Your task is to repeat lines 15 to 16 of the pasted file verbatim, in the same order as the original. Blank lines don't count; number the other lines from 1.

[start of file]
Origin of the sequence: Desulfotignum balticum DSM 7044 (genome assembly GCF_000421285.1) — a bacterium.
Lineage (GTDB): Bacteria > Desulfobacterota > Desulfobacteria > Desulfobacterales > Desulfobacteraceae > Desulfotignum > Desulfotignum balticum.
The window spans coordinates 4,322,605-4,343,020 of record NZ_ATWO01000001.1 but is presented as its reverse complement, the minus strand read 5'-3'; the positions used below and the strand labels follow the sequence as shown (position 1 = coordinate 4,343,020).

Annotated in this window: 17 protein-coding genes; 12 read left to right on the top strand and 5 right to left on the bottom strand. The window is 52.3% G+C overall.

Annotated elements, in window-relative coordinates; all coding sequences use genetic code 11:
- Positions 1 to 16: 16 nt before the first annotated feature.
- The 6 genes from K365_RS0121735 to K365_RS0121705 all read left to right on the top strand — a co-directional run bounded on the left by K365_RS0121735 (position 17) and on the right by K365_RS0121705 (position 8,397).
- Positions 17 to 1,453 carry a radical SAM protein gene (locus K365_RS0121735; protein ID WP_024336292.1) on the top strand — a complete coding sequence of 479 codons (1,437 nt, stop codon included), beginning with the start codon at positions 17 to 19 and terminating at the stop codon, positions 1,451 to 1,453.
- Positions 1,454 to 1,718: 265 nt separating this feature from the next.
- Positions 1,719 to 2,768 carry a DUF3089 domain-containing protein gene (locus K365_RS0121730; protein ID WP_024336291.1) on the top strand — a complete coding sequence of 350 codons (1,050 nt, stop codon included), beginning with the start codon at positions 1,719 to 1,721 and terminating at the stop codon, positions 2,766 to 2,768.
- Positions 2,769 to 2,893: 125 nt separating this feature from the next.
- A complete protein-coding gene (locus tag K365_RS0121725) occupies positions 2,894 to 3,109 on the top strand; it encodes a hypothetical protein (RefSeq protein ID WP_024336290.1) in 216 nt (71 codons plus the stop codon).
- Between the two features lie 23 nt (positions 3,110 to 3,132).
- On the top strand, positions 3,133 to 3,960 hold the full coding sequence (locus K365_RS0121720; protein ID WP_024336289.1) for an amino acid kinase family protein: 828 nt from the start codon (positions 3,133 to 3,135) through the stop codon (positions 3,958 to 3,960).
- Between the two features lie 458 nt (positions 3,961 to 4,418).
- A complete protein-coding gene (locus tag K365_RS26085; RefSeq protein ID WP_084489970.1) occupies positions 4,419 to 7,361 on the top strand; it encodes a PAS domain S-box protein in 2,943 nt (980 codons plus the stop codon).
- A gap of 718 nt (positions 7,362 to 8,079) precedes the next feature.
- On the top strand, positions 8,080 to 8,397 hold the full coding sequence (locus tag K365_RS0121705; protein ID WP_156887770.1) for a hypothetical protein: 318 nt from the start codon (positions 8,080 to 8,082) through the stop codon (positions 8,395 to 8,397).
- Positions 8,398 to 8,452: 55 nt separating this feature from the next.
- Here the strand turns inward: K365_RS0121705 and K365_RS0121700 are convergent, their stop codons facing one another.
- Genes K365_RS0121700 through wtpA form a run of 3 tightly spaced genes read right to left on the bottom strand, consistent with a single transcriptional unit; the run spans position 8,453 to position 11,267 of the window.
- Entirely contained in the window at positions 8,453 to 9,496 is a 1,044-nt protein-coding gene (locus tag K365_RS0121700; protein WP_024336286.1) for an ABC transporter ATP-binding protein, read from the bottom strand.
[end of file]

- Between the two features lie 458 nt (positions 3,961 to 4,418).
- A complete protein-coding gene (locus tag K365_RS26085; RefSeq protein ID WP_084489970.1) occupies positions 4,419 to 7,361 on the top strand; it encodes a PAS domain S-box protein in 2,943 nt (980 codons plus the stop codon).